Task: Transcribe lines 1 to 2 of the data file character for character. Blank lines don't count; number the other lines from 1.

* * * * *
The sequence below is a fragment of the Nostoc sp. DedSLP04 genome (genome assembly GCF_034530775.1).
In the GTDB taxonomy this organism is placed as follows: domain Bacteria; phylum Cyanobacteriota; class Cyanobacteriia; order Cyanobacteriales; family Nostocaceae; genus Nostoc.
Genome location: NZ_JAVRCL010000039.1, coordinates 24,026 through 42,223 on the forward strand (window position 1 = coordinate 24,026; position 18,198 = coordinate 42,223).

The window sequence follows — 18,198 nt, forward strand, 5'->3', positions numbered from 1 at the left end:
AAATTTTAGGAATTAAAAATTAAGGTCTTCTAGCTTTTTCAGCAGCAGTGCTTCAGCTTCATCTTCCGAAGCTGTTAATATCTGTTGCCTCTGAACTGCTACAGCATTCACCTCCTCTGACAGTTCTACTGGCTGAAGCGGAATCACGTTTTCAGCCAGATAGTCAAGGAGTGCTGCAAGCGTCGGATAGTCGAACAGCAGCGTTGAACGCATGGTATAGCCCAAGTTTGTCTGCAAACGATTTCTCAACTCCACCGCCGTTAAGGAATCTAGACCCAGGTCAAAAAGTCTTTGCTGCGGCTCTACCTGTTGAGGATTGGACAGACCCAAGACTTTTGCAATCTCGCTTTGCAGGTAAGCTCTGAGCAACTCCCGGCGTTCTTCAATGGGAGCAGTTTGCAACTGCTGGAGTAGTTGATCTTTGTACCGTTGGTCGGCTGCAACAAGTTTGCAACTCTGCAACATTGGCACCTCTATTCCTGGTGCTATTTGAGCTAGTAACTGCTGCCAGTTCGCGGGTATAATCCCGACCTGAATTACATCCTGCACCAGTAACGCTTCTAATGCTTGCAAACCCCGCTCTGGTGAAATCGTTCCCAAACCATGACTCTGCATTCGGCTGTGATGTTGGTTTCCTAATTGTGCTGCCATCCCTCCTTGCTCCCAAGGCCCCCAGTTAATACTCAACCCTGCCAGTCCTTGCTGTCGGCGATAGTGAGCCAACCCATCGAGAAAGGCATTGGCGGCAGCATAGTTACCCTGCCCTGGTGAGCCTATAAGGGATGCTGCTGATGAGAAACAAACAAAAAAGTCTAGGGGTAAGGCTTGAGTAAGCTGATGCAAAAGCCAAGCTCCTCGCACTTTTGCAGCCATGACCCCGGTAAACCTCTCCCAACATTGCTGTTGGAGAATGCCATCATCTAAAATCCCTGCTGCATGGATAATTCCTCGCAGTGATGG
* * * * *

The sequence below is a fragment of the Nostoc sp. DedSLP04 genome (genome assembly GCF_034530775.1).
In the GTDB taxonomy this organism is placed as follows: domain Bacteria; phylum Cyanobacteriota; class Cyanobacteriia; order Cyanobacteriales; family Nostocaceae; genus Nostoc.